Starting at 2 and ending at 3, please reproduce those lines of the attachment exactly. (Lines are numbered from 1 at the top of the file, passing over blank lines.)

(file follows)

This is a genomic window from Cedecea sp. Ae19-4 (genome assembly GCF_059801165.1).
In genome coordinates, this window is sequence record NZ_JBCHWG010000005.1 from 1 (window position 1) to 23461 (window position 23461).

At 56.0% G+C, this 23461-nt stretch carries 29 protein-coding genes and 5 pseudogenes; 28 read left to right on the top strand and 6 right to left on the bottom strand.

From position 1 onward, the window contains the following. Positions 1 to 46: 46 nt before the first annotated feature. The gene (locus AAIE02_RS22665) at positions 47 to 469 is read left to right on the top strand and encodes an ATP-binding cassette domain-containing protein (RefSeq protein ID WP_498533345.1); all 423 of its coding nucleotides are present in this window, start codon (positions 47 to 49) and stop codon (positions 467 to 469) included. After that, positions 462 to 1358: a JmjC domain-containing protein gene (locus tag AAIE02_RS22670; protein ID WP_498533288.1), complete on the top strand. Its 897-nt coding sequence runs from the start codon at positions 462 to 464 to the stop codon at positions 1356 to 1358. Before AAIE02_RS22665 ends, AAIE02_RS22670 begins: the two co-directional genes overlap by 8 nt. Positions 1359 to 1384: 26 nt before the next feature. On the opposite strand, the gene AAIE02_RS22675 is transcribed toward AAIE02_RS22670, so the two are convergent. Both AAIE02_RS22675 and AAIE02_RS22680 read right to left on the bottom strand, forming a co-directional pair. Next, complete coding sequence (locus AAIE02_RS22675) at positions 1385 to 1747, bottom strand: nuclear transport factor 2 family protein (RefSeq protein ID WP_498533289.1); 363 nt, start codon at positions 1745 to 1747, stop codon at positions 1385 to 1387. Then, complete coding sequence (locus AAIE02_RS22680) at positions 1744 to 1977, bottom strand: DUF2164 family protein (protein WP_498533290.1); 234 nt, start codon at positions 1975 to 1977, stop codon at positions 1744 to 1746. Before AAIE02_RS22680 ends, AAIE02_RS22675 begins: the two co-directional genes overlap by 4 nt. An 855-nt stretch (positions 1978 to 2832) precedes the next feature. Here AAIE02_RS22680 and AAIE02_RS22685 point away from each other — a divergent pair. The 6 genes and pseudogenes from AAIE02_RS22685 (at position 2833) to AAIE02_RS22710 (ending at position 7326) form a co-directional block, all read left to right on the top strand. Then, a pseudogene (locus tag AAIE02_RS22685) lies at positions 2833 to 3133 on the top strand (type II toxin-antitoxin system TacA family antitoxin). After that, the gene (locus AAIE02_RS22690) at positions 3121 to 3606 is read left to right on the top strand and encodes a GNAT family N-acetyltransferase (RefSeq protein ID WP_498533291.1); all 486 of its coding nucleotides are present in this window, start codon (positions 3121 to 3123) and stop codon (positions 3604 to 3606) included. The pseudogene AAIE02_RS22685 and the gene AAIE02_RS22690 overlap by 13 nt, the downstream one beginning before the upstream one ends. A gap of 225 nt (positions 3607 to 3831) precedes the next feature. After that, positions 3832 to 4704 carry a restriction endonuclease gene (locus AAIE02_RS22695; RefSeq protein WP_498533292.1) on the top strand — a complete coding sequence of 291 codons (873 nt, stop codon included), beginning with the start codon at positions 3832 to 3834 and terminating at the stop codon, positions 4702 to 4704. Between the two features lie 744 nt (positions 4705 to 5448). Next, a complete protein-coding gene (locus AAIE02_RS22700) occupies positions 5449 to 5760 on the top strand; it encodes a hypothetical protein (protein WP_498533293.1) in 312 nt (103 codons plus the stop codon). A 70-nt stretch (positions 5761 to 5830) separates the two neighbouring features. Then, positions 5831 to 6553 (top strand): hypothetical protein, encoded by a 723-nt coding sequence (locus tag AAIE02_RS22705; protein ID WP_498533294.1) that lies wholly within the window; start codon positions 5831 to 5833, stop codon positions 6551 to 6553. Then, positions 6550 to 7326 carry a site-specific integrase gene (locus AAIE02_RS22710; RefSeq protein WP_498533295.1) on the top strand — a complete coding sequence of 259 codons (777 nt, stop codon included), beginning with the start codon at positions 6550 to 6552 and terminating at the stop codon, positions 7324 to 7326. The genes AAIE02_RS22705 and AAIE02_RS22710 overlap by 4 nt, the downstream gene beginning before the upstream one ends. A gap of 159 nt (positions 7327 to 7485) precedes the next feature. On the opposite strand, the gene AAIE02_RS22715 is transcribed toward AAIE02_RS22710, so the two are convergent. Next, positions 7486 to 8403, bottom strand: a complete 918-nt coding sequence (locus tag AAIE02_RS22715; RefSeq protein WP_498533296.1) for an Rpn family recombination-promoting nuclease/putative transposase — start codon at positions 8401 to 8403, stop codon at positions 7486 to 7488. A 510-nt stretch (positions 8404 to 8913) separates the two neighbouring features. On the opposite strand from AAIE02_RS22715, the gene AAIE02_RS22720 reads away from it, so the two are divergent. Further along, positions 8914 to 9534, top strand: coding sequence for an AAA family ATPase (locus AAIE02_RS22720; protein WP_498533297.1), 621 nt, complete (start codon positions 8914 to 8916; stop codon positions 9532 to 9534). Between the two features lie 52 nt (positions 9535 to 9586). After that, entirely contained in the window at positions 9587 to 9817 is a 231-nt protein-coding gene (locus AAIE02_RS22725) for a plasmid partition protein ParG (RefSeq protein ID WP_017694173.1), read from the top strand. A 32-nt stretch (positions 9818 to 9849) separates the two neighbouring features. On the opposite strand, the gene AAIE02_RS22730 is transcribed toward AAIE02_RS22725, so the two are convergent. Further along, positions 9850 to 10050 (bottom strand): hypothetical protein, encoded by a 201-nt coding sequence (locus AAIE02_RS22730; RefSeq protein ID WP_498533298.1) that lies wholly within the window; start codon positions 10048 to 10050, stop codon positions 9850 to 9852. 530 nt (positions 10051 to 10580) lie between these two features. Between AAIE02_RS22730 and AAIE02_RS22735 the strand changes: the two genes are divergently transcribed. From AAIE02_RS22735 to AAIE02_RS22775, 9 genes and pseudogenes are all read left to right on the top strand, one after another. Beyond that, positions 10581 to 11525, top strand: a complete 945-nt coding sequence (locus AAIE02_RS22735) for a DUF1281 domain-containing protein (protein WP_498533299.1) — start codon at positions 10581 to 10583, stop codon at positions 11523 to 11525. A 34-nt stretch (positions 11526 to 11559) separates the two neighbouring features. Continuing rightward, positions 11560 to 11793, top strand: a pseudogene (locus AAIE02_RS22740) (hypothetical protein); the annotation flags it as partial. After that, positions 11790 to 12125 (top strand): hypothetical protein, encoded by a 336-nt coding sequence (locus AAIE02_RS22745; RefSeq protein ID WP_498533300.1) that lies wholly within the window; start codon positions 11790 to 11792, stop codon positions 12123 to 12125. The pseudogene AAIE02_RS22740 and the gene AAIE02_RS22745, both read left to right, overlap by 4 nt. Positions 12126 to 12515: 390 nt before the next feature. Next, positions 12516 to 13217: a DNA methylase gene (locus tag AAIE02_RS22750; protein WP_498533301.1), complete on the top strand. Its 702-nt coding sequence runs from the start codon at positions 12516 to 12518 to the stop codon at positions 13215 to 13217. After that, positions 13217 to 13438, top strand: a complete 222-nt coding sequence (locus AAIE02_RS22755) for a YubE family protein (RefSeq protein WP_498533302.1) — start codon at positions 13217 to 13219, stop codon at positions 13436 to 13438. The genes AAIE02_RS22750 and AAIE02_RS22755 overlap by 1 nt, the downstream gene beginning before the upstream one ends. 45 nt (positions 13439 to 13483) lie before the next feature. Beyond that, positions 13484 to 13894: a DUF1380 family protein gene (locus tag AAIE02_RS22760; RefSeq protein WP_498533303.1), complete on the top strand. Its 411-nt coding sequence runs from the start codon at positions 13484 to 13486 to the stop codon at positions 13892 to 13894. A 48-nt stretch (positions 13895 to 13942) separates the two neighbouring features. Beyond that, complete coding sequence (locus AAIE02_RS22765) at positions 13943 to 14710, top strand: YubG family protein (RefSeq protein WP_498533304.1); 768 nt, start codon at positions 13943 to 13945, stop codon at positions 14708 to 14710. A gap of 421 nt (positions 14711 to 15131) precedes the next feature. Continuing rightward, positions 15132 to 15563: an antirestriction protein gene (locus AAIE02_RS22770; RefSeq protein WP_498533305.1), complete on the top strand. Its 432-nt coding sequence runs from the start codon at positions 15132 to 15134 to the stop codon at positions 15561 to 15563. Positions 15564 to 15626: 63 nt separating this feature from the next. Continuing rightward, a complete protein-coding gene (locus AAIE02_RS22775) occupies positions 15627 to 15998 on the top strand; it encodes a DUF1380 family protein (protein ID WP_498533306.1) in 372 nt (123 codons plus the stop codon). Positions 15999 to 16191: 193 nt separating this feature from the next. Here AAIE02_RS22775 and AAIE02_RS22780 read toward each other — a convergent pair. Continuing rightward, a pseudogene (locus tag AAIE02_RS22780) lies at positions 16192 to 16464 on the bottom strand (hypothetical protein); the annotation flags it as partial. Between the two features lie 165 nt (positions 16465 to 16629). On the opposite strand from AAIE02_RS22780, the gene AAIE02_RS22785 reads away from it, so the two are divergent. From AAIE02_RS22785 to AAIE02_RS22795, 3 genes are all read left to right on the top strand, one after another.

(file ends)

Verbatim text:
In genome coordinates, this window is sequence record NZ_JBCHWG010000005.1 from 1 (window position 1) to 23461 (window position 23461).

At 56.0% G+C, this 23461-nt stretch carries 29 protein-coding genes and 5 pseudogenes; 28 read left to right on the top strand and 6 right to left on the bottom strand.